In Siege on Democracy, Polish Leaders Now Target Judicial System

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WARSAW — Step by step, the Polish government has moved against democratic norms: It increased government control over the news media, cracked down on public gatherings and restricted the activities of nongovernmental organizations.

Now the party in power is moving aggressively to take control of the last major independent government institution, the courts, drawing crowds into the streets and possible condemnation by the European Union.

The party is pushing to jam several bills into law; one would force all the nation’s top judges to resign, except those it appointed. Another bill, already approved by Parliament, would ultimately give the government control over who can even be considered for a judgeship.

In Brussels on Wednesday, a top European Union official said that if the changes were made, Poland might slip outside the bloc’s definition of a democracy.

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Polish Parliament Acts to Upend Nation’s Courts

WARSAW — Brushing aside warnings from the European Union and ignoring tens of thousands of protesters in the streets, Poland’s Parliament gave final approval to a landmark measure on Saturday that would restructure the Supreme Court, putting it under effective control of the governing party.

The new law was the latest in a series of acts from the Law and Justice party that critics say are aimed at curtailing the judiciary, the country’s last bastion of independence. If President Andrzej Duda signs the laws, as expected, Poland will take its largest step yet away from the West’s liberal values in a nation that was once a symbol of democracy’s triumph over communism.

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Poland Pulls Back From the Brink, for Now

It took one of Jaroslaw Kaczynski’s accomplices in the ruling party he controls to put the brakes to his ruthless assault on Poland’s democracy. To general surprise, President Andrzej Duda, a former Law and Justice party backbencher loyal to Mr. Kaczynski, vetoed two bills that would have ended the judiciary’s independence and crippled the rule of law. That is heartening, but not the end of the problem.

Following two weeks of massive demonstrations, and after extensive consultations with legal scholars, historians, philosophers and others, Mr. Duda declared that while Poland did need judicial reforms, it must be “wise” ones, not proposals that would have the governing party appoint all judges. He said one discussion in particular had influenced his decision. It was with Zofia Romaszewska, a former Solidarity activist against the Communist state who told him she did not want to return to a time when courts followed the will of the country’s rulers.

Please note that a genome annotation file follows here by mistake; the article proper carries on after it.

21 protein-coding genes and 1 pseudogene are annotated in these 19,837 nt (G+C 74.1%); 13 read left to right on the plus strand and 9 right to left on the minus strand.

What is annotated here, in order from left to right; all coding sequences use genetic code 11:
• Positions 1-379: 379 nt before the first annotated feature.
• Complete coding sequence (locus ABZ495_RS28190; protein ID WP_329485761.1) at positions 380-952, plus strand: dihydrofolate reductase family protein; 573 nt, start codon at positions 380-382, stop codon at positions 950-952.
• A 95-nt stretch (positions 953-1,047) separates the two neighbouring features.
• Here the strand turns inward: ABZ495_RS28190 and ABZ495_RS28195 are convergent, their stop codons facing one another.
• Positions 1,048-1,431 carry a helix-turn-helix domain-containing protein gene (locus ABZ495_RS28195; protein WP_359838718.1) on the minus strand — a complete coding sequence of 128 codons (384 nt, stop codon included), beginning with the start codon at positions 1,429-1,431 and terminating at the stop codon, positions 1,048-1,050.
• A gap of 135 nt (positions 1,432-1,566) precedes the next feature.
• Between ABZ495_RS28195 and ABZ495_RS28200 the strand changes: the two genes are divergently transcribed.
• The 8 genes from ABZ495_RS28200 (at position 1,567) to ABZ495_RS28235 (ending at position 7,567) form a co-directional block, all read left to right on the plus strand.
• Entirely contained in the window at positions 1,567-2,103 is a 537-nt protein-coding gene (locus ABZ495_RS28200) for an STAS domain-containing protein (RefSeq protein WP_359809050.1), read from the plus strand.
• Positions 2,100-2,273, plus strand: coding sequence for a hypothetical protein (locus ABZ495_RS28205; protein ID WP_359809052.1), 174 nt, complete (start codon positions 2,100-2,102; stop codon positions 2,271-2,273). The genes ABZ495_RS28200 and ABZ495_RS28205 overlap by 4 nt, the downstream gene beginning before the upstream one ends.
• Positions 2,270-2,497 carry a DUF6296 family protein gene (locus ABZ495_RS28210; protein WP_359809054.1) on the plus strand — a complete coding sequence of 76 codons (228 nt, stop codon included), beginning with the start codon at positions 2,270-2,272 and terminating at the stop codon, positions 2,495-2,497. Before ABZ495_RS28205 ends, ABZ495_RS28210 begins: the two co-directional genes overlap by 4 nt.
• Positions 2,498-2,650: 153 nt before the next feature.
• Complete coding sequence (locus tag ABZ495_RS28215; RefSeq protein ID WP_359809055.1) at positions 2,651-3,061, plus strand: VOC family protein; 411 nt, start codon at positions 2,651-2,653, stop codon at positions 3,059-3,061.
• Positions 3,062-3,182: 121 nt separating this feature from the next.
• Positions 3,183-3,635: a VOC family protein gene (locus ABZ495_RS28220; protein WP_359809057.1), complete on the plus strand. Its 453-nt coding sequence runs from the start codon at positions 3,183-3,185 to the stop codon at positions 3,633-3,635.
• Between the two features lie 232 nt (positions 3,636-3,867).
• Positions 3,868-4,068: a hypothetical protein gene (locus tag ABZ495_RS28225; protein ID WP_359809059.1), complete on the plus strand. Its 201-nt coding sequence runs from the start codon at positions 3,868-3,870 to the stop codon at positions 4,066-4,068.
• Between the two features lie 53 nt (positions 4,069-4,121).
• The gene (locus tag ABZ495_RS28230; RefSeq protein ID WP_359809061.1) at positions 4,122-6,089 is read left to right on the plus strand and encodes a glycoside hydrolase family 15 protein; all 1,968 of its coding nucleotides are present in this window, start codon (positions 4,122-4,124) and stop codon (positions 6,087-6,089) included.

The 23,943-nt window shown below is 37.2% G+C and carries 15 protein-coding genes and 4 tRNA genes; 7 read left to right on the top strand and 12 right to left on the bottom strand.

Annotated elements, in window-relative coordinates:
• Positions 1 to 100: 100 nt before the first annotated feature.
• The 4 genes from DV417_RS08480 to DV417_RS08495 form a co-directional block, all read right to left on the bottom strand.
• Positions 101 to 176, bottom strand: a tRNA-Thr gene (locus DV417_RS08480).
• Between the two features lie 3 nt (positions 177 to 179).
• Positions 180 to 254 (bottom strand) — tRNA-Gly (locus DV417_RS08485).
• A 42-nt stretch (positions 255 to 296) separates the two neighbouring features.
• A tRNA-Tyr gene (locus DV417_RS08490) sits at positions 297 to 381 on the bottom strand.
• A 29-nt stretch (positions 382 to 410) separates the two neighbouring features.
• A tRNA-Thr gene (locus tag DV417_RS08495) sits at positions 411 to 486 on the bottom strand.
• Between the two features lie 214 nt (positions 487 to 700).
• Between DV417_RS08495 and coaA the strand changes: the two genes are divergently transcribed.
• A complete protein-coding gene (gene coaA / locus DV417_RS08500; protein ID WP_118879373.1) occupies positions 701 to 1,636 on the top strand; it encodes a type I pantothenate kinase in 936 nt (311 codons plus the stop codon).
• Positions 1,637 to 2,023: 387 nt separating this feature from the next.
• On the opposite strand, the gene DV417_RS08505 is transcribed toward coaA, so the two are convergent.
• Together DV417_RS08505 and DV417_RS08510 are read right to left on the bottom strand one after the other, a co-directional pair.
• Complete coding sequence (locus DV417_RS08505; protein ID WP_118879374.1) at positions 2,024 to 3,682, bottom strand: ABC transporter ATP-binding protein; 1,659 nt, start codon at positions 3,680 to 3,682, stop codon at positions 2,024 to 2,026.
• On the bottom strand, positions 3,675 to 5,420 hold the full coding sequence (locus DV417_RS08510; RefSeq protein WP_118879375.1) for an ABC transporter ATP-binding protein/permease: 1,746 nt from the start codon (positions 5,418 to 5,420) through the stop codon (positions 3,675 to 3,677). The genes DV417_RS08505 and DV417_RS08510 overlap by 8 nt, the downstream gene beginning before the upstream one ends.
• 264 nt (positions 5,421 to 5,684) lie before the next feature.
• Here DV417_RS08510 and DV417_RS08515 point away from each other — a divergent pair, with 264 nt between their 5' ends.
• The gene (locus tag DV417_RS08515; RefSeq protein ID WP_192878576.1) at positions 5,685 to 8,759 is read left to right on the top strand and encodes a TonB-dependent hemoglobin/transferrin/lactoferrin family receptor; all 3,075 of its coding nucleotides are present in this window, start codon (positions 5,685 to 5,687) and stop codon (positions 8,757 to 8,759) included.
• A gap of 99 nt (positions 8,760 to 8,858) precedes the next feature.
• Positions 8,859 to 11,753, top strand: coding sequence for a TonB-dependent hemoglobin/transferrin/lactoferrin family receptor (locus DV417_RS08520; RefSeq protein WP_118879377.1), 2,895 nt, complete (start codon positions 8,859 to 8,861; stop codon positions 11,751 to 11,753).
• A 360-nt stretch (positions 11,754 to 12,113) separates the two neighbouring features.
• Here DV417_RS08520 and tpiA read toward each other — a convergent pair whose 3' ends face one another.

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Why Is Trump Silent on Poland?

The White House set the terms: Mr. Trump was to be met by cheering crowds, giving the world the impression of a strong American leader adored by foreign masses and their leaders. Conveniently, because the Three Seas Initiative summit meeting was taking place in Warsaw, Mr. Trump could meet with leaders from 11 other countries in the region in one fell swoop.

The visit worked for Mr. Kaczynski, too — embattled in Europe, his government needed to show that Poland enjoys the respect of one of the world’s most powerful politicians.

And so Mr. Trump came to Warsaw, confirmed his commitment to NATO’s Article 5 on collective defense, and promised contracts for the sale of Patriot missiles and natural gas to Poland. Mr. Kaczynski’s party bused in cheering crowds, and both sides concluded — with good reason — that the visit was a success.

. . .

In short, for the price of some applause, Mr. Trump gave Mr. Kaczynski the cover to carry out a coup. And what has the United States done since? The State Department issued a dry statement formulated not to offend the Polish authorities (“We urge all sides to ensure that any judicial reform does not violate Poland’s Constitution”).

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Plan by Poland to Control Its Courts Draws a Rebuke, but Not Sanctions, From the E.U.

WARSAW — Two days after Poland’s president vetoed legislation that would have put the courts under the governing party’s control, the European Union filed a complaint against the government over the proposed changes.

The union, however, backed off its threat last week that it might invoke a never-before-used provision of the European Union treaty that could have resulted in a formal warning to Poland, economic sanctions and potentially a loss of voting rights in the bloc.

In response to the complaint, Poland’s right-wing government told Brussels to keep out of the country’s internal policies.

“We will not succumb to pressure, blackmail, threats and intimidation,” the justice minister, Zbigniew Ziobro, told reporters on Wednesday afternoon. “We will carry out this good reform in the judiciary, and no one will stop us. No threats will stand in our way. We won’t let anyone from the outside treat us this way.”

Frans Timmermans, the second-ranking official in the European Commission, the union’s administrative arm, said on Wednesday that the treaty provision, known as Article 7, could still be invoked if Poland pursued the vetoed moves on the courts.

The commission gave Poland a deadline of a month to respond to its concerns and said it would add this dispute to the list of other complaints it has with Warsaw, Mr. Timmermans said.

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